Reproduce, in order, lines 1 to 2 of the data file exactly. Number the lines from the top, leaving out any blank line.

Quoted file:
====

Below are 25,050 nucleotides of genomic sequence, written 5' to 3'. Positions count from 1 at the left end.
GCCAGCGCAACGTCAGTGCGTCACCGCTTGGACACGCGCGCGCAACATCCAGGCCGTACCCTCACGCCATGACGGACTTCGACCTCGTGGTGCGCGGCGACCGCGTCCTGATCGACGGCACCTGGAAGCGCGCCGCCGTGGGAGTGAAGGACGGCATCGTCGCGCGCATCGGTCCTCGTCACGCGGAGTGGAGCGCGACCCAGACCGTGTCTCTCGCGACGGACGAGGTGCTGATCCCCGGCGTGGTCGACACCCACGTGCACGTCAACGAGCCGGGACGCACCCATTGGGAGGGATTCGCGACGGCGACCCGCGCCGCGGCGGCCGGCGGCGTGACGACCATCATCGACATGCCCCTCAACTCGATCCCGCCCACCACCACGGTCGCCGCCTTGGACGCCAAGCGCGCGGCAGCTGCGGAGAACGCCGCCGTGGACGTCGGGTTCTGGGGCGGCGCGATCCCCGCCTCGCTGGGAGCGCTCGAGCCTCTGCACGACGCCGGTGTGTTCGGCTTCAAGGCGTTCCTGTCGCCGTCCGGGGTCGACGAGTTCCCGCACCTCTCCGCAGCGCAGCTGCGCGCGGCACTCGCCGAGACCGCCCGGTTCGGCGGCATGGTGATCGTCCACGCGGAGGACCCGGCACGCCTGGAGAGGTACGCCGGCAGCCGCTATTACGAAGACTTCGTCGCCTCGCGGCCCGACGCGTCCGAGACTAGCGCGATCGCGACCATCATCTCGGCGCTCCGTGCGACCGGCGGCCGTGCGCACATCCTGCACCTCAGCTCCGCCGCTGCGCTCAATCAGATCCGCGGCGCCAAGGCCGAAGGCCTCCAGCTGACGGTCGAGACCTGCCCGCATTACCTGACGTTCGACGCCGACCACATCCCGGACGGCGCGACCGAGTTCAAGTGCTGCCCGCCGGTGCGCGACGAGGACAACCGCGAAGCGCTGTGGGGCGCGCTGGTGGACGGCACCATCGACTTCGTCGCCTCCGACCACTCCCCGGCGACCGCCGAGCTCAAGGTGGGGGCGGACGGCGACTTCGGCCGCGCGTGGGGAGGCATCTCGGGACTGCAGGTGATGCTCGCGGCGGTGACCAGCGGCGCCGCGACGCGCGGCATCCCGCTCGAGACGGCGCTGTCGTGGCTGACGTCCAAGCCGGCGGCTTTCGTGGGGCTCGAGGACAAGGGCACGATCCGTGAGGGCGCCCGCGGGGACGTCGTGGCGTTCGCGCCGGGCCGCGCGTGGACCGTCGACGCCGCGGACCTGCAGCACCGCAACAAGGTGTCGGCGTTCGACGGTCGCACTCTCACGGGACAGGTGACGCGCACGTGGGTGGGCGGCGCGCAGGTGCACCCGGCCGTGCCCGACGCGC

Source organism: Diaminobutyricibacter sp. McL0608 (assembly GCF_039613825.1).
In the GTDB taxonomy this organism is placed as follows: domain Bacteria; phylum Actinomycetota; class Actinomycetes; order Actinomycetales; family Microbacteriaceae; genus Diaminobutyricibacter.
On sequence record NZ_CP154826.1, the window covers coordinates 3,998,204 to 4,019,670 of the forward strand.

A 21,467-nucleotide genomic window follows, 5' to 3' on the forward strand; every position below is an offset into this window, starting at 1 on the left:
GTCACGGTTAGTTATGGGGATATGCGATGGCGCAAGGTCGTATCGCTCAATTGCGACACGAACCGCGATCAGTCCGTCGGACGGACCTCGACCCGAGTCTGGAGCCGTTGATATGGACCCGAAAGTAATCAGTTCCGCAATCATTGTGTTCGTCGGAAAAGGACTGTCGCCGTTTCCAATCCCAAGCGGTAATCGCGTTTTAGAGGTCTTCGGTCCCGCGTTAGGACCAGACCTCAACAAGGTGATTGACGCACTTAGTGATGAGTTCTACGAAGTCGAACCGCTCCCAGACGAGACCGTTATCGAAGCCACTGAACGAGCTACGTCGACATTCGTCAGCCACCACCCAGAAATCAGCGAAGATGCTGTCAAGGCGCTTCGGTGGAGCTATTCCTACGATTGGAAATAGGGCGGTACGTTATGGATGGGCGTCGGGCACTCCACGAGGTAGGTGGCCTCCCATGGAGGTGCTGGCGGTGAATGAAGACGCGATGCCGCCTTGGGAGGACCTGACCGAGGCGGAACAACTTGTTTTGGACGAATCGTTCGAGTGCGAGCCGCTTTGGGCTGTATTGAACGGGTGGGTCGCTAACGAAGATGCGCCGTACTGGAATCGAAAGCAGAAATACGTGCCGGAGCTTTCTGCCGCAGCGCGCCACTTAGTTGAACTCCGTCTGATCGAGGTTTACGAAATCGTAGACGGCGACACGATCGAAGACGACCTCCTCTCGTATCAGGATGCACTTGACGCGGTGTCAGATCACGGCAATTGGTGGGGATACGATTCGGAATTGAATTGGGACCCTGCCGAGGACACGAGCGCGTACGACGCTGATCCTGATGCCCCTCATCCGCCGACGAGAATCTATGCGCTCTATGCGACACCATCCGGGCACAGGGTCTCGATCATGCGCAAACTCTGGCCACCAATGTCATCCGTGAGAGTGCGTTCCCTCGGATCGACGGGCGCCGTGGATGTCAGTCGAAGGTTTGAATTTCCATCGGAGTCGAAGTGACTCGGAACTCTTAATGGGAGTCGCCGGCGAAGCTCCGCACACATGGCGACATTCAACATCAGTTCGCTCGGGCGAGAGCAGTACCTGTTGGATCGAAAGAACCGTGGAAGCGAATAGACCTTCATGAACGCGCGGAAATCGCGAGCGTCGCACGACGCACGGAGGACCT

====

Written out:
Below are 25,050 nucleotides of genomic sequence, written 5' to 3'. Positions count from 1 at the left end.
GCCAGCGCAACGTCAGTGCGTCACCGCTTGGACACGCGCGCGCAACATCCAGGCCGTACCCTCACGCCATGACGGACTTCGACCTCGTGGTGCGCGGCGACCGCGTCCTGATCGACGGCACCTGGAAGCGCGCCGCCGTGGGAGTGAAGGACGGCATCGTCGCGCGCATCGGTCCTCGTCACGCGGAGTGGAGCGCGACCCAGACCGTGTCTCTCGCGACGGACGAGGTGCTGATCCCCGGCGTGGTCGACACCCACGTGCACGTCAACGAGCCGGGACGCACCCATTGGGAGGGATTCGCGACGGCGACCCGCGCCGCGGCGGCCGGCGGCGTGACGACCATCATCGACATGCCCCTCAACTCGATCCCGCCCACCACCACGGTCGCCGCCTTGGACGCCAAGCGCGCGGCAGCTGCGGAGAACGCCGCCGTGGACGTCGGGTTCTGGGGCGGCGCGATCCCCGCCTCGCTGGGAGCGCTCGAGCCTCTGCACGACGCCGGTGTGTTCGGCTTCAAGGCGTTCCTGTCGCCGTCCGGGGTCGACGAGTTCCCGCACCTCTCCGCAGCGCAGCTGCGCGCGGCACTCGCCGAGACCGCCCGGTTCGGCGGCATGGTGATCGTCCACGCGGAGGACCCGGCACGCCTGGAGAGGTACGCCGGCAGCCGCTATTACGAAGACTTCGTCGCCTCGCGGCCCGACGCGTCCGAGACTAGCGCGATCGCGACCATCATCTCGGCGCTCCGTGCGACCGGCGGCCGTGCGCACATCCTGCACCTCAGCTCCGCCGCTGCGCTCAATCAGATCCGCGGCGCCAAGGCCGAAGGCCTCCAGCTGACGGTCGAGACCTGCCCGCATTACCTGACGTTCGACGCCGACCACATCCCGGACGGCGCGACCGAGTTCAAGTGCTGCCCGCCGGTGCGCGACGAGGACAACCGCGAAGCGCTGTGGGGCGCGCTGGTGGACGGCACCATCGACTTCGTCGCCTCCGACCACTCCCCGGCGACCGCCGAGCTCAAGGTGGGGGCGGACGGCGACTTCGGCCGCGCGTGGGGAGGCATCTCGGGACTGCAGGTGATGCTCGCGGCGGTGACCAGCGGCGCCGCGACGCGCGGCATCCCGCTCGAGACGGCGCTGTCGTGGCTGACGTCCAAGCCGGCGGCTTTCGTGGGGCTCGAGGACAAGGGCACGATCCGTGAGGGCGCCCGCGGGGACGTCGTGGCGTTCGCGCCGGGCCGCGCGTGGACCGTCGACGCCGCGGACCTGCAGCACCGCAACAAGGTGTCGGCGTTCGACGGTCGCACTCTCACGGGACAGGTGACGCGCACGTGGGTGGGCGGCGCGCAGGTGCACCCGGCCGTGCCCGACGCGC